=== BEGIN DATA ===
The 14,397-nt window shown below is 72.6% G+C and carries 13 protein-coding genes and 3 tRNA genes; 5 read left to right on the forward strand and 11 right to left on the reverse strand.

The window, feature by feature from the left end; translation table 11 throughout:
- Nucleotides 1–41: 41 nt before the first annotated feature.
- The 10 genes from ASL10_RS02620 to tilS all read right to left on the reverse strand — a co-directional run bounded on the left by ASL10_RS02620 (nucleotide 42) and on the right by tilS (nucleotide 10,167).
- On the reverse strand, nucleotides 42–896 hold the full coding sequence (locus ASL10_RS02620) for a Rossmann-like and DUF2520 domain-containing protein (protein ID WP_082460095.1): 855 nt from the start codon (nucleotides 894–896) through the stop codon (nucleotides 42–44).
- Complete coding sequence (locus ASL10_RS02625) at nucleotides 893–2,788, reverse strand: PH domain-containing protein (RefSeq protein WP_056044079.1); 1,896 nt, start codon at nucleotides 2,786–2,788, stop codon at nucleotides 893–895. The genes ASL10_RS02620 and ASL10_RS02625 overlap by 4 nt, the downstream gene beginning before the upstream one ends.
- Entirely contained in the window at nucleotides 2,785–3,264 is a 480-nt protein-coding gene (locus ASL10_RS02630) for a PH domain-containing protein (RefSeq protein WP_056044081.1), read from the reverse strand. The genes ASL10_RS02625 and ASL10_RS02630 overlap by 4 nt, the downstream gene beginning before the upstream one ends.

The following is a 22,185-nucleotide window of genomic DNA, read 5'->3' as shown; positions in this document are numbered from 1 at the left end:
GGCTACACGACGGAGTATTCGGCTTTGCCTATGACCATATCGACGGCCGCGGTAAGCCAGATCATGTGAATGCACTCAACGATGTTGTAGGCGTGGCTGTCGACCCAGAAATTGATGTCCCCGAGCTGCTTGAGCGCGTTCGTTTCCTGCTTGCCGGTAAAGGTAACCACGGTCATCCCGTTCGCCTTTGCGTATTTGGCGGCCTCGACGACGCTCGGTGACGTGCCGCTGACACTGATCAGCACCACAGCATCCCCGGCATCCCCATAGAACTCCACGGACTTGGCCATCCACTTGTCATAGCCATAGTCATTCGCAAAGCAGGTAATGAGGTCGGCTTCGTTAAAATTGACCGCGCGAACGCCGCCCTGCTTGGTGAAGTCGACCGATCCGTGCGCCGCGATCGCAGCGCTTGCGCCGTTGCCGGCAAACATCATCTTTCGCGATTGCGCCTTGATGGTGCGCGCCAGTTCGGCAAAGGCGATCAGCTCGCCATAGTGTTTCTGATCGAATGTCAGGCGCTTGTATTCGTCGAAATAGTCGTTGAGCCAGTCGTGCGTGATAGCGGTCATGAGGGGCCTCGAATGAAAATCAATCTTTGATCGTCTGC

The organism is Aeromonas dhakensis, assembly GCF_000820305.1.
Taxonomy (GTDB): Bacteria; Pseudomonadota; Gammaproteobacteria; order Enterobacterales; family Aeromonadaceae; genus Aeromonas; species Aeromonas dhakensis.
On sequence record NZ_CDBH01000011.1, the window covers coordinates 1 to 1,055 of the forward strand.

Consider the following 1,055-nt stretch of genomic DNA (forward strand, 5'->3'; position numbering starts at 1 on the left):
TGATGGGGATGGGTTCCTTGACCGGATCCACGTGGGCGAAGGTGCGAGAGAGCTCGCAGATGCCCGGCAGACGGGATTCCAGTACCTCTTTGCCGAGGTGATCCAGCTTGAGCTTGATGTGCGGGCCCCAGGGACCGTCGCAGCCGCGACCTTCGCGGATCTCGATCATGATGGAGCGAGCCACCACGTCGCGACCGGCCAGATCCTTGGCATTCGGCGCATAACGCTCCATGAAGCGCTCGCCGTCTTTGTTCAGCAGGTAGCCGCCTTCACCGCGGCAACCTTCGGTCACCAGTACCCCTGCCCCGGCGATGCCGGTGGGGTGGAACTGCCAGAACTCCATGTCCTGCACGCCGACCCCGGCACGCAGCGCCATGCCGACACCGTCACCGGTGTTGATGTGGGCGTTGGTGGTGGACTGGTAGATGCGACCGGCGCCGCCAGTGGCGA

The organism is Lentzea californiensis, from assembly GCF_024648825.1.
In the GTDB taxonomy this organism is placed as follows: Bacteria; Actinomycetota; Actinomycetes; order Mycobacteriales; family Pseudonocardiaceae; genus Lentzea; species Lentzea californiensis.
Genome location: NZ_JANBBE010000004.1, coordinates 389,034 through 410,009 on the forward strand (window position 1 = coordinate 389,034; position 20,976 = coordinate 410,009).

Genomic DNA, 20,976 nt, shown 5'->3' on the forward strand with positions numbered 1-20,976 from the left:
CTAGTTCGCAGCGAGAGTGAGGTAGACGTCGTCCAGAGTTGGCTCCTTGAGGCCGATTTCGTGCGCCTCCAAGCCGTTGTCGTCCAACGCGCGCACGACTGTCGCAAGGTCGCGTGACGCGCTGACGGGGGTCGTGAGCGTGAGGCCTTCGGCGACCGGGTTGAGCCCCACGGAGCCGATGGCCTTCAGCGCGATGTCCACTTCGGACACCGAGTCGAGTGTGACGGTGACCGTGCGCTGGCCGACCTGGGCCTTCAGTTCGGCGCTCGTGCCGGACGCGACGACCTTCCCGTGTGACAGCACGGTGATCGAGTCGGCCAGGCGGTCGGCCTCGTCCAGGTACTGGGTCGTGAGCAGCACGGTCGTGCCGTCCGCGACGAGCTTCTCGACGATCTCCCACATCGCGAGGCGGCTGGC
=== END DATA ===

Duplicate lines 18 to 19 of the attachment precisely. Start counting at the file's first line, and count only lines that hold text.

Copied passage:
Genomic DNA, 20,976 nt, shown 5'->3' on the forward strand with positions numbered 1-20,976 from the left:
CTAGTTCGCAGCGAGAGTGAGGTAGACGTCGTCCAGAGTTGGCTCCTTGAGGCCGATTTCGTGCGCCTCCAAGCCGTTGTCGTCCAACGCGCGCACGACTGTCGCAAGGTCGCGTGACGCGCTGACGGGGGTCGTGAGCGTGAGGCCTTCGGCGACCGGGTTGAGCCCCACGGAGCCGATGGCCTTCAGCGCGATGTCCACTTCGGACACCGAGTCGAGTGTGACGGTGACCGTGCGCTGGCCGACCTGGGCCTTCAGTTCGGCGCTCGTGCCGGACGCGACGACCTTCCCGTGTGACAGCACGGTGATCGAGTCGGCCAGGCGGTCGGCCTCGTCCAGGTACTGGGTCGTGAGCAGCACGGTCGTGCCGTCCGCGACGAGCTTCTCGACGATCTCCCACATCGCGAGGCGGCTGGC